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Revamped Museum Welcomes Guests

After two years away from home, Dorothy’s ruby-red slippers have finally been returned to their home at the newly opened Smithsonian National Museum of American History.

On Wednesday, the museum celebrated the end of its two-year closure and extensive renovations with a dedication ceremony attended by board members, donors, media and a few special guests.

Famed pieces of American history such as the ruby slippers, Julia Child’s kitchen and 40 feet of the original 1932 pavement from Route 66 were on display throughout the museum.

“Welcome back to your National Museum of American History,” Museum Director Brent Glass said proudly during the dedication ceremony.

The museum closed in September 2006 for an $85 million renovation to its interior, at which time many pieces of the collection were put into storage. The museum was originally slated to open this summer, but the discovery of asbestos and lead paint slowed the process.

Several guests were on hand to witness the event, including historian and author David McCullough, President George W. Bush and first lady Laura Bush.

“I would urge all of our citizens to come to Washington, D.C., to this wonderful place of learning,” Bush told the crowd. “The [objects] on display here are as diverse as our nation.”

The museum will open to the public on Friday, at which time retired Gen. Colin Powell will read the Gettysburg Address.

The marquee attraction is the new Star-Spangled Banner Gallery, which houses the flag that inspired Francis Scott Key to pen the national anthem.

The gallery cost about $30 million and tells the tale of the Battle of Baltimore and the significance of the War of 1812.

It also features an abstract flag comprising 960 tiles hanging above the entranceway. Visitors are able to read the story of the anthem’s composition and then view the tattered flag in lighting similar to what inspired Key.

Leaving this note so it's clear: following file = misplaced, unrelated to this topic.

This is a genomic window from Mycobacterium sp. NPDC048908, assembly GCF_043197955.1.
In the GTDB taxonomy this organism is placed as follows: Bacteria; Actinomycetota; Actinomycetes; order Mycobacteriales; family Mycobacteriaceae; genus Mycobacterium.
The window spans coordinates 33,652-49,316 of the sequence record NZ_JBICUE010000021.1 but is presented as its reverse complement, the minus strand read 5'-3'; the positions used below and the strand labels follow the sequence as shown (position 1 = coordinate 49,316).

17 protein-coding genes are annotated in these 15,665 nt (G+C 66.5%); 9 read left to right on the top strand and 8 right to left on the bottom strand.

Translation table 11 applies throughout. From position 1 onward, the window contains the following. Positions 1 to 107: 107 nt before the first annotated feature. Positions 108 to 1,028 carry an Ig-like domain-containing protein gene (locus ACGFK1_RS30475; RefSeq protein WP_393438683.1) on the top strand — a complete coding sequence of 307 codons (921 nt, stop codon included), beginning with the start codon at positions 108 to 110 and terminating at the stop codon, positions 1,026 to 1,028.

“‘The Star-Spangled Banner’ has become synonymous with the museum,” Glass told the media in July. “What I’m very pleased about is for the first time we will be able to provide a permanent historical context for the flag.”

The refurbished museum features a center staircase and more open space in the center of the building, with an atrium where the famed Foucault pendulum once hung.

Glass describes the atrium as a “town square” where events such as naturalization ceremonies can be held, the first of which took place during the dedication.

Artifact cases have also been added along the walls of the first and second floors as a means of displaying more of the museum’s 3 million objects. One such case features a collection of mousetraps to show the progress of American technology.

On Tuesday night, the museum’s opening was feted with a black-tie gala that featured Abraham Lincoln and Julia Child impersonators roaming the halls. Such noteworthy Washingtonians as Sens. Patrick Leahy (D-Vt.) and Daniel Inouye (D-Hawaii) attended.

While much of the interior of the museum has been gutted, the exterior of the 44-year-old building has changed only slightly. Designed by Skidmore, Owings & Merrill, the project cost $85 million, $45.9 million of which came from federal funding.

The museum, the most popular of the Smithsonian’s with an average of 3 million visitors each year, will still be home to many of the same exhibits and artifacts, though there will be some new touches, such as the artifact cases and the objects in them.

“The mission of this museum is to tell the story of America,” Glass said. “We want visitors to come away with a better understanding of the American dream and what it means to be an American.”

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